Business Society & Culture

Taxi drivers at odds with public on bridge fare

Taxi drivers voiced opposition to lowering the fare for crossing the Sinamalé bridge at a public forum Tuesday night amid calls for introducing meters.

The public consultation forum was held after drivers went on strike in protest against the transport ministry’s aborted decision to enforce a fixed rate of MVR40 (US$2.5) for a trip from Malé to the airport island and the capital’s suburb Hulhumalé.

Taxis were allowed to continue charging MVR100 as the transport ministry stopped using undercover police and penalising drivers until rules made by the previous administration could be reviewed.

The move drew criticism as the public objected to the settled price and many commuters resumed using the ferry.

Most of the speakers at Tuesday night’s forum were taxi drivers who defended the MVR100 fare, citing high living costs, poor road conditions and worsening traffic congestion.

“Some 95 per cent of drivers who are here now manage their lives through what they earn from taxis. Paying rent, electricity bills and food for our wives and children. So we are unable to make ends meet,” said one man.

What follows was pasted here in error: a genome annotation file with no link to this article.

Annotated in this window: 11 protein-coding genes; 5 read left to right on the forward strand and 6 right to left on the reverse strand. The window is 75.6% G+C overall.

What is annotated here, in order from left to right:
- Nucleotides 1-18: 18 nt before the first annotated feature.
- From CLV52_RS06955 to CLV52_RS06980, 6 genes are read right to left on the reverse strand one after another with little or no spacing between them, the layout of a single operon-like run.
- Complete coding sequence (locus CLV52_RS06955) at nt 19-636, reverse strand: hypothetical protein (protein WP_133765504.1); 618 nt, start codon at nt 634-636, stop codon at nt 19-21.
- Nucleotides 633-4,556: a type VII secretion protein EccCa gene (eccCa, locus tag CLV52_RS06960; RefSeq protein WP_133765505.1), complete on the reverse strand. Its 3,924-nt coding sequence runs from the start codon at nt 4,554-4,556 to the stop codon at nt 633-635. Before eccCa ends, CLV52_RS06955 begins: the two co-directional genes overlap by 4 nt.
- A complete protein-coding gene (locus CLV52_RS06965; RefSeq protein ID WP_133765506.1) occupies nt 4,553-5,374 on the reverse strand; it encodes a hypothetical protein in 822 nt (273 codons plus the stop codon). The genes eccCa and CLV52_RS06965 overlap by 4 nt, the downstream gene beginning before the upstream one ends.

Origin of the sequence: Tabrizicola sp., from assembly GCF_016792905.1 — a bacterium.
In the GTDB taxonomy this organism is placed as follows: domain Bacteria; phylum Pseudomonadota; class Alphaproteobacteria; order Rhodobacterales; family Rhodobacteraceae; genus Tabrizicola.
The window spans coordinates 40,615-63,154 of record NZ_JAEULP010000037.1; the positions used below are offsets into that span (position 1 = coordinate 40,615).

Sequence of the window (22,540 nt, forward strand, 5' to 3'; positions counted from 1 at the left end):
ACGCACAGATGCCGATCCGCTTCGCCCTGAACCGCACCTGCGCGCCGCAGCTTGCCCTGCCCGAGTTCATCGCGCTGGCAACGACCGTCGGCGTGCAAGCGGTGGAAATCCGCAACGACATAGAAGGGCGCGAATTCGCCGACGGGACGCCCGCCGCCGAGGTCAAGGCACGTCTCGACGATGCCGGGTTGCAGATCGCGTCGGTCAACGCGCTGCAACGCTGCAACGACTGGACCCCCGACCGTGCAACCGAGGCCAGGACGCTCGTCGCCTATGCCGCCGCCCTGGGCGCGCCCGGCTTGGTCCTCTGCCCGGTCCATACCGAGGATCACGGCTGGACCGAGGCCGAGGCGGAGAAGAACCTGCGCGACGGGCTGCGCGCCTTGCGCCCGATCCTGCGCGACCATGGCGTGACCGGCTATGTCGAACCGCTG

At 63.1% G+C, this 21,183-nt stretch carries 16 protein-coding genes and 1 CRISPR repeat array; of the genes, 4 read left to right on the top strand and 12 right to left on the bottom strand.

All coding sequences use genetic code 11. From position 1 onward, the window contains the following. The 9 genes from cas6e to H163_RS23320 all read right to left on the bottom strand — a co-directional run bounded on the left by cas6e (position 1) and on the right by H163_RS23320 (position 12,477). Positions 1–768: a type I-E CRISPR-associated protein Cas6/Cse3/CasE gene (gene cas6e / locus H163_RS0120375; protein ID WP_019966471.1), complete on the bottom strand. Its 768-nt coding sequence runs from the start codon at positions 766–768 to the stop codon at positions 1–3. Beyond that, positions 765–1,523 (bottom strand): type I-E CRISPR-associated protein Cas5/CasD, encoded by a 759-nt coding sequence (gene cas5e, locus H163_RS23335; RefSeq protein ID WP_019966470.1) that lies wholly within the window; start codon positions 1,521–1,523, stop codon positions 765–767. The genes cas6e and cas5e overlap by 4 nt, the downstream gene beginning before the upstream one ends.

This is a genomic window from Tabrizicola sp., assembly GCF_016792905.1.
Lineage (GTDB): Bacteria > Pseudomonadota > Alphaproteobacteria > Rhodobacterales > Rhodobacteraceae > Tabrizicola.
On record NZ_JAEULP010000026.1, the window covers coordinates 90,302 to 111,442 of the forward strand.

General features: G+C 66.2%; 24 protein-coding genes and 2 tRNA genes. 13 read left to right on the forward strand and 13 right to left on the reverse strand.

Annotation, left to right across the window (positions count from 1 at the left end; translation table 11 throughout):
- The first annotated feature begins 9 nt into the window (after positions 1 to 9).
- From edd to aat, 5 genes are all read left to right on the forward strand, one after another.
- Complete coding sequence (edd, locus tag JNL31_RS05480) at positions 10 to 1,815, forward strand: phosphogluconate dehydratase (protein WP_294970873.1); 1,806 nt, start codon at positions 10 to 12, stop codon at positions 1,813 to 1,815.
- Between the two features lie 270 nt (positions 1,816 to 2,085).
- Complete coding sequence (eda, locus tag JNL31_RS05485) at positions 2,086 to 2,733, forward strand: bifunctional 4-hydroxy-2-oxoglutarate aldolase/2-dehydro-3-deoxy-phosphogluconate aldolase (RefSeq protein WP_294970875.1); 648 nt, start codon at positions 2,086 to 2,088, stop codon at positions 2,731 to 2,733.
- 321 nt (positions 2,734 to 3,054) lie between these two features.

“If we face a sudden problem with the car, we are forced to borrow from someone to repair it so that we can drive it the next day to make sure we are not starving.”

One driver said it once took him 45 minutes to take a passenger from the Indira Gandhi Memorial Hospital to the Hulhumalé ferry terminal.

“The bridge was not open then. But I only got MVR25,” he said.

Some drivers contended only a few passengers complain about the MVR100 fare.

“I have met three passengers who said MVR100 was too little. So they gave me MVR150 when I dropped them off at Hulhulé [airport],”  one man claimed.

“You need to do the right math. Only the correct math can solve this problem. This whole issue arose because the previous government ended their calculation at MVR40.”

But members of the public countered the price was high in consideration of other actors.

“The quality of the service must be taken into account when determining a price. The taxis we get into smell horrible. They play unpleasant things or programmes inside it. And when we request them to stop, they begin arguing,” one man said.

There were calls to introduce meter taxis as a fair solution, a suggestion welcomed by some taxi drivers.

Concluding the forum, Transport Minister Aishath Nahula said her decision would reflect everyone’s opinion and assured “convenience” under the new government.

The ministry invited public feedback on the taxi fare via email, phone or letter before next Sunday.

Full details are available at the link below:

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Source URL:  Maldives Independent

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